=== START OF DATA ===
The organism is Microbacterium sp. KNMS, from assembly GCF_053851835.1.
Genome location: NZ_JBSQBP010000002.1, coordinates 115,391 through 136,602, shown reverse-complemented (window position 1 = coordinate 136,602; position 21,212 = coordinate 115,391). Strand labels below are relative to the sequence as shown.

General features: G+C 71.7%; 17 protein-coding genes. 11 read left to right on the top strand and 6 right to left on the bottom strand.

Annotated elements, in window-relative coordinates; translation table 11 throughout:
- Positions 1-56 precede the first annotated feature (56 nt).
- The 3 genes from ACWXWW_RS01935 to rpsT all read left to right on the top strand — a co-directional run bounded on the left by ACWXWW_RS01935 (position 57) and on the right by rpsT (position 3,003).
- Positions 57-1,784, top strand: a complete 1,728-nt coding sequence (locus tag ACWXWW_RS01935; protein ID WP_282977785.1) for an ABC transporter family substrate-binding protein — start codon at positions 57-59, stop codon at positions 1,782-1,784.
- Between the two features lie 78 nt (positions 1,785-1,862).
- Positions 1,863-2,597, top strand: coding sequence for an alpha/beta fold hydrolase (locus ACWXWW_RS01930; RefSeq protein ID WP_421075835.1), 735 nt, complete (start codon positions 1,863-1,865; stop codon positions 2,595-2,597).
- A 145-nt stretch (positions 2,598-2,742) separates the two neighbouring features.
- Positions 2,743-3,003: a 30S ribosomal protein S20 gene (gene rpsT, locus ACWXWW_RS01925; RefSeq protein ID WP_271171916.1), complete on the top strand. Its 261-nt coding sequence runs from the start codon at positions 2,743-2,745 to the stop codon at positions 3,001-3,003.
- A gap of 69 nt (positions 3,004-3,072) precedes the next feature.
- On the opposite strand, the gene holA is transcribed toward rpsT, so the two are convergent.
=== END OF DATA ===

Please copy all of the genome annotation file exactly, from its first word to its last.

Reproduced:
The organism is Microbacterium sp. KNMS, from assembly GCF_053851835.1.
Genome location: NZ_JBSQBP010000002.1, coordinates 115,391 through 136,602, shown reverse-complemented (window position 1 = coordinate 136,602; position 21,212 = coordinate 115,391). Strand labels below are relative to the sequence as shown.

General features: G+C 71.7%; 17 protein-coding genes. 11 read left to right on the top strand and 6 right to left on the bottom strand.

Annotated elements, in window-relative coordinates; translation table 11 throughout:
- Positions 1-56 precede the first annotated feature (56 nt).
- The 3 genes from ACWXWW_RS01935 to rpsT all read left to right on the top strand — a co-directional run bounded on the left by ACWXWW_RS01935 (position 57) and on the right by rpsT (position 3,003).
- Positions 57-1,784, top strand: a complete 1,728-nt coding sequence (locus tag ACWXWW_RS01935; protein ID WP_282977785.1) for an ABC transporter family substrate-binding protein — start codon at positions 57-59, stop codon at positions 1,782-1,784.
- Between the two features lie 78 nt (positions 1,785-1,862).
- Positions 1,863-2,597, top strand: coding sequence for an alpha/beta fold hydrolase (locus ACWXWW_RS01930; RefSeq protein ID WP_421075835.1), 735 nt, complete (start codon positions 1,863-1,865; stop codon positions 2,595-2,597).
- A 145-nt stretch (positions 2,598-2,742) separates the two neighbouring features.
- Positions 2,743-3,003: a 30S ribosomal protein S20 gene (gene rpsT, locus ACWXWW_RS01925; RefSeq protein ID WP_271171916.1), complete on the top strand. Its 261-nt coding sequence runs from the start codon at positions 2,743-2,745 to the stop codon at positions 3,001-3,003.
- A gap of 69 nt (positions 3,004-3,072) precedes the next feature.
- On the opposite strand, the gene holA is transcribed toward rpsT, so the two are convergent.